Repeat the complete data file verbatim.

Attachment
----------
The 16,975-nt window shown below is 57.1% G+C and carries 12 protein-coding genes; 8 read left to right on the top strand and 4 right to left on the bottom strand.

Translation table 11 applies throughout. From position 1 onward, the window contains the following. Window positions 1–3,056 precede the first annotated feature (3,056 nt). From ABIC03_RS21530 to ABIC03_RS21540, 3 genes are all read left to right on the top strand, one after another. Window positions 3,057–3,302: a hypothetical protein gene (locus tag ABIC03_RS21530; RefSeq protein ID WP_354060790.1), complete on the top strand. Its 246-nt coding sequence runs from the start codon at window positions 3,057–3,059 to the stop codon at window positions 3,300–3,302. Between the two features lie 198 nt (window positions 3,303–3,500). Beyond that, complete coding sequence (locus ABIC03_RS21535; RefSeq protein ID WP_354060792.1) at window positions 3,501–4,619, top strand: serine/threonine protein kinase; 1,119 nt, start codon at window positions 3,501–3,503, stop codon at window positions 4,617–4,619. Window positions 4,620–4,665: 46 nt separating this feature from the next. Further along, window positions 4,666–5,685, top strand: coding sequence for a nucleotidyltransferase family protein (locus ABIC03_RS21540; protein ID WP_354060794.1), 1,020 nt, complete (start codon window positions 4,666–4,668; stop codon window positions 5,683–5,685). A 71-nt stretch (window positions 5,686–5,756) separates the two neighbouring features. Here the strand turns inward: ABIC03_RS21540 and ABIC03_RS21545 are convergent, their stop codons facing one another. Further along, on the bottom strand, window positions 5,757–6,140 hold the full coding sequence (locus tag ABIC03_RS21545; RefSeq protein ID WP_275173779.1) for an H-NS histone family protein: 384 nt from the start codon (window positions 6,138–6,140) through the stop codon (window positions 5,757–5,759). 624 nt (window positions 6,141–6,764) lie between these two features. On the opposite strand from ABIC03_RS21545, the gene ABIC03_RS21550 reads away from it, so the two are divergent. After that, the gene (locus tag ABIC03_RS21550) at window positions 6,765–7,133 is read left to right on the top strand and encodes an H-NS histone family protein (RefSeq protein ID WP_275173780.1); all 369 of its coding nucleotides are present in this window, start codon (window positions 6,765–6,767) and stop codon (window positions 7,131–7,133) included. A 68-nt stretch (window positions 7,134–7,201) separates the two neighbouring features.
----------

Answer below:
The 16,975-nt window shown below is 57.1% G+C and carries 12 protein-coding genes; 8 read left to right on the top strand and 4 right to left on the bottom strand.

Translation table 11 applies throughout. From position 1 onward, the window contains the following. Window positions 1–3,056 precede the first annotated feature (3,056 nt). From ABIC03_RS21530 to ABIC03_RS21540, 3 genes are all read left to right on the top strand, one after another. Window positions 3,057–3,302: a hypothetical protein gene (locus tag ABIC03_RS21530; RefSeq protein ID WP_354060790.1), complete on the top strand. Its 246-nt coding sequence runs from the start codon at window positions 3,057–3,059 to the stop codon at window positions 3,300–3,302. Between the two features lie 198 nt (window positions 3,303–3,500). Beyond that, complete coding sequence (locus ABIC03_RS21535; RefSeq protein ID WP_354060792.1) at window positions 3,501–4,619, top strand: serine/threonine protein kinase; 1,119 nt, start codon at window positions 3,501–3,503, stop codon at window positions 4,617–4,619. Window positions 4,620–4,665: 46 nt separating this feature from the next. Further along, window positions 4,666–5,685, top strand: coding sequence for a nucleotidyltransferase family protein (locus ABIC03_RS21540; protein ID WP_354060794.1), 1,020 nt, complete (start codon window positions 4,666–4,668; stop codon window positions 5,683–5,685). A 71-nt stretch (window positions 5,686–5,756) separates the two neighbouring features. Here the strand turns inward: ABIC03_RS21540 and ABIC03_RS21545 are convergent, their stop codons facing one another. Further along, on the bottom strand, window positions 5,757–6,140 hold the full coding sequence (locus tag ABIC03_RS21545; RefSeq protein ID WP_275173779.1) for an H-NS histone family protein: 384 nt from the start codon (window positions 6,138–6,140) through the stop codon (window positions 5,757–5,759). 624 nt (window positions 6,141–6,764) lie between these two features. On the opposite strand from ABIC03_RS21545, the gene ABIC03_RS21550 reads away from it, so the two are divergent. After that, the gene (locus tag ABIC03_RS21550) at window positions 6,765–7,133 is read left to right on the top strand and encodes an H-NS histone family protein (RefSeq protein ID WP_275173780.1); all 369 of its coding nucleotides are present in this window, start codon (window positions 6,765–6,767) and stop codon (window positions 7,131–7,133) included. A 68-nt stretch (window positions 7,134–7,201) separates the two neighbouring features.